- Obedience, which disposes us to do the will of our superiors. Obedience consists not only in doing what is commanded by our superior, but in being willing to do what is commanded. One who grumbles and murmurs while doing what his mother asks him to do is not obedient.Obedience is a virtue only when one subjects his will to that of another for God’s sake, not for material or natural motives. Christ is the model of obedience, for He obeyed completely and lovingly, even to the death of the Cross. “An obedient man shall speak of victory” (Prov. 21:28).
- Veracity, which disposes us to tell the truth.We should always be truthful, as children of God, Who is Truth itself. Veracity, however, does not require us to reveal secrets, or to reply to questions about which the questioner has no right to ask. In cases such as these, we should either remain silent, or return an evasive answer. “Wherefore, put away lying, and speak truth each one with his neighbor, because we are members of one another” (Eph. 4:25).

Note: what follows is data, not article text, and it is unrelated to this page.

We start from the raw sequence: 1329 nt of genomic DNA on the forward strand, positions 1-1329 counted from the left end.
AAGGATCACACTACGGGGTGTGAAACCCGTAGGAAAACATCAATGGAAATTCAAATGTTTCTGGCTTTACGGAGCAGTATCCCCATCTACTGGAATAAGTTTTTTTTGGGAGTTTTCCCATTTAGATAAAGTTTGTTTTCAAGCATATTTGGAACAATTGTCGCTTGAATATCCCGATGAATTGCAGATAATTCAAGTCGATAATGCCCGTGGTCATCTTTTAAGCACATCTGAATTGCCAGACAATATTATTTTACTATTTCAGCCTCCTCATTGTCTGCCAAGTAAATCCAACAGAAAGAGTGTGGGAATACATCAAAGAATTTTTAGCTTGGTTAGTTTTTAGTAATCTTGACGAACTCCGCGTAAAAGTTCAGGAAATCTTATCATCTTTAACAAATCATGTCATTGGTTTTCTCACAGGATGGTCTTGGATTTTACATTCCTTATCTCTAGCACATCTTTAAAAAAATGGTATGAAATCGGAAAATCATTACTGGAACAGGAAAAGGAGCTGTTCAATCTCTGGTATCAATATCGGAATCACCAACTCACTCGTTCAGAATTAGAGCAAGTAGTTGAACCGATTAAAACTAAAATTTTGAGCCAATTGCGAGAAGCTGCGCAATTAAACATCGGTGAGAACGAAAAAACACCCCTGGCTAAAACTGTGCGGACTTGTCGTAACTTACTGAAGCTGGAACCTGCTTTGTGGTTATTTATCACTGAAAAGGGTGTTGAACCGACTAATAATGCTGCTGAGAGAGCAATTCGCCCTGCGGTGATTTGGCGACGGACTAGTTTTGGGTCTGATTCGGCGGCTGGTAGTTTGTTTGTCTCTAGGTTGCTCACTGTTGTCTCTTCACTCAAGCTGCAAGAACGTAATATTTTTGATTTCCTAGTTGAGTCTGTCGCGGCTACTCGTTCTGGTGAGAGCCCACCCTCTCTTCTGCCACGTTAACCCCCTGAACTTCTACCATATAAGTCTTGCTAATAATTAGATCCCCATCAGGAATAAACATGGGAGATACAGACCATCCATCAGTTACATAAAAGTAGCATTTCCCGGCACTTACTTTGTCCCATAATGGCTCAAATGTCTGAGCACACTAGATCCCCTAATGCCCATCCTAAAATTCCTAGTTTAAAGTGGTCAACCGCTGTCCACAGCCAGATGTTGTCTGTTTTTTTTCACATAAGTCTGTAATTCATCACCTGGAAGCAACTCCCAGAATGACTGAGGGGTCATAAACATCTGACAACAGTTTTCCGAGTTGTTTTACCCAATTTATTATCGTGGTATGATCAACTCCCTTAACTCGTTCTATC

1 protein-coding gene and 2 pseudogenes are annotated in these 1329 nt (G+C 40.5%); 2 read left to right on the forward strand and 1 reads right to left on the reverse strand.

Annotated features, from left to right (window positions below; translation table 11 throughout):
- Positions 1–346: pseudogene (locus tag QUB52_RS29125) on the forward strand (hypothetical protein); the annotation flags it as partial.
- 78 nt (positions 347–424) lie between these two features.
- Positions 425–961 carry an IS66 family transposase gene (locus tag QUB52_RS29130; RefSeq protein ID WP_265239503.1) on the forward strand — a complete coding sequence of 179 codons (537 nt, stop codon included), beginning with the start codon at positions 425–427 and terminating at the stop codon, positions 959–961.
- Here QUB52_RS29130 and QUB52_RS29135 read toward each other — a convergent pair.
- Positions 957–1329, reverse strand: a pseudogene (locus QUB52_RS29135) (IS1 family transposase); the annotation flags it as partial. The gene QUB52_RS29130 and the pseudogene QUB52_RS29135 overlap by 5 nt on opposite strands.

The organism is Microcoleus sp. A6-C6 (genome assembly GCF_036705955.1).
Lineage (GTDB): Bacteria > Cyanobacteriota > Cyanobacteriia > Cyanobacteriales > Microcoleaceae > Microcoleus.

- Patience, which disposes us to bear up under trials and difficulties.In sickness and ill fortune, in the difficulties of our occupations, in our weaknesses, let us have serenity of mind, for the love of God: “And bear fruit in patience” (Luke 8:15). “Be patient in tribulation, persevering in prayer” (Rom. 12:12).Besides these, there are many other moral virtues. Religion is the highest moral virtue, since it disposes us to offer to God the worship that is due Him.Religion is classed under the virtue of justice.
This article has been taken from “My Catholic Faith” I am not the author merely the distributor.
God Bless BJS!!